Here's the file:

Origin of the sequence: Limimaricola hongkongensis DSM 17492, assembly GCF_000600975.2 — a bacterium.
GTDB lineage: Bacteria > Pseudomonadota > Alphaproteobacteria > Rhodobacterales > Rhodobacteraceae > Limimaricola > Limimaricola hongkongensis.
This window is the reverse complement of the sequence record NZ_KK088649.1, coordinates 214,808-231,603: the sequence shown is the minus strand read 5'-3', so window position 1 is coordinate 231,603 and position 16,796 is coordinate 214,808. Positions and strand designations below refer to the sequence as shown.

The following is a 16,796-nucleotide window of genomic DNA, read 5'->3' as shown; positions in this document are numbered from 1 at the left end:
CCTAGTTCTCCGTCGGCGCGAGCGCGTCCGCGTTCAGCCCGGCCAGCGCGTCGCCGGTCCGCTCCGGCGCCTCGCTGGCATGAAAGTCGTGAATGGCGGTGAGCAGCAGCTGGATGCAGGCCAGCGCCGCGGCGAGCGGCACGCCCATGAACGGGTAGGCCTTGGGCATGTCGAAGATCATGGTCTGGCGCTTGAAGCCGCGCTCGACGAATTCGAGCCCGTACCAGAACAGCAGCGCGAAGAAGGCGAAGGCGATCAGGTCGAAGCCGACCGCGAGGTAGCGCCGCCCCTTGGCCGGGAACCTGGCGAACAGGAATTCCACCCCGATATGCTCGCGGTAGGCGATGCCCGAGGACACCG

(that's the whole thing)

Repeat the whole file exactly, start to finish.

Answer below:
Origin of the sequence: Limimaricola hongkongensis DSM 17492, assembly GCF_000600975.2 — a bacterium.
GTDB lineage: Bacteria > Pseudomonadota > Alphaproteobacteria > Rhodobacterales > Rhodobacteraceae > Limimaricola > Limimaricola hongkongensis.
This window is the reverse complement of the sequence record NZ_KK088649.1, coordinates 214,808-231,603: the sequence shown is the minus strand read 5'-3', so window position 1 is coordinate 231,603 and position 16,796 is coordinate 214,808. Positions and strand designations below refer to the sequence as shown.

The following is a 16,796-nucleotide window of genomic DNA, read 5'->3' as shown; positions in this document are numbered from 1 at the left end:
CCTAGTTCTCCGTCGGCGCGAGCGCGTCCGCGTTCAGCCCGGCCAGCGCGTCGCCGGTCCGCTCCGGCGCCTCGCTGGCATGAAAGTCGTGAATGGCGGTGAGCAGCAGCTGGATGCAGGCCAGCGCCGCGGCGAGCGGCACGCCCATGAACGGGTAGGCCTTGGGCATGTCGAAGATCATGGTCTGGCGCTTGAAGCCGCGCTCGACGAATTCGAGCCCGTACCAGAACAGCAGCGCGAAGAAGGCGAAGGCGATCAGGTCGAAGCCGACCGCGAGGTAGCGCCGCCCCTTGGCCGGGAACCTGGCGAACAGGAATTCCACCCCGATATGCTCGCGGTAGGCGATGCCCGAGGACACCG